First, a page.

Updated at 8:58 p.m. EST, Feb. 3, 2009
At least four Iraqis were killed and another 15 were wounded in today’s attacks. No Coalition deaths were reported. Back in the U.S., Christopher Hill was named to be the next American ambassador to Iraq, replacing Ryan Crocker.
In election news, the Iraqi Islamic Party (IIP) accused Anbar tribes of trying to incite violence following their accusation of fraud on the part of the IIP and threats of taking up arms to insure voter’s will. Meanwhile, once election results are announced, a new power structure could mean a solution to a dispute over a hydrocarbon law; the head of South Oil also hopes for the return of the Iraqi National Oil company as part of the law.
A Baghdad security spokesperson said that a woman responsible for training female suicide bombers was captured at an undisclosed location. She supervised the training of over 80 women, and 28 of them carried out suicide attacks across Baghdad and Diyala provinces.
In Mosul, witnesses say that a U.S. patrol fired randomly upon a group of people in order to clear a path for themselves; one woman and her two daughters were hurt in the incident. A body was found. A roadside bomb targeting a U.S. patrol injured four Iraqis instead.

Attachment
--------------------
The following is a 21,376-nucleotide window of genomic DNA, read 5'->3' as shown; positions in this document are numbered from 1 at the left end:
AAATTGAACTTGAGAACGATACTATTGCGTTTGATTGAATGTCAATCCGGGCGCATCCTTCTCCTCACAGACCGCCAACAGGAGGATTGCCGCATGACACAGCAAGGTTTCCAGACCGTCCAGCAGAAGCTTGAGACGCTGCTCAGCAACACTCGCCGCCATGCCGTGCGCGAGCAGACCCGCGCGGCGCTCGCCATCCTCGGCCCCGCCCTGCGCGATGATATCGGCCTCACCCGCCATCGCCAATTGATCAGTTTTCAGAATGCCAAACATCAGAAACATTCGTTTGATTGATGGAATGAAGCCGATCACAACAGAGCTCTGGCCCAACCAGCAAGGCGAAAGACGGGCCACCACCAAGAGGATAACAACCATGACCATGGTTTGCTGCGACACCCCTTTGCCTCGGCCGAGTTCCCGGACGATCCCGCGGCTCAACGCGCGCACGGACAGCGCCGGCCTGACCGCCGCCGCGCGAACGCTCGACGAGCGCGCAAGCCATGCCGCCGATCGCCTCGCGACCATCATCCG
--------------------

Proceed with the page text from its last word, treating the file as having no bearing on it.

In Kirkuk, a roadside bomb injured two civilians. Three gunmen were detained. Joint security forces safely detonated a bomb just outside of town. A mortar fell onto a home but failed to to explode or cause casualties. Also, Kurdish security forces arrested a suspected suicide bomber.
No casualties were reported after a bomb blasted a U.S. patrol in Latifiya.
Security forces today withdrew from polling station in Hamdaniya.
Near Jalawla in Baniera village, police arrested four suspects believed involved in a kidnapping plot that took place several months ago.
Ten suspects were detained in Basra.
A weapons cache was found in Garma.
U.S. officials expect to release 50 Iraqi detainees a day a required by a U.S.-Iraqi security agreement. Any Iraqis in custody but not wanted by Iraqi security will be freed.
Compiled by Margaret Griffis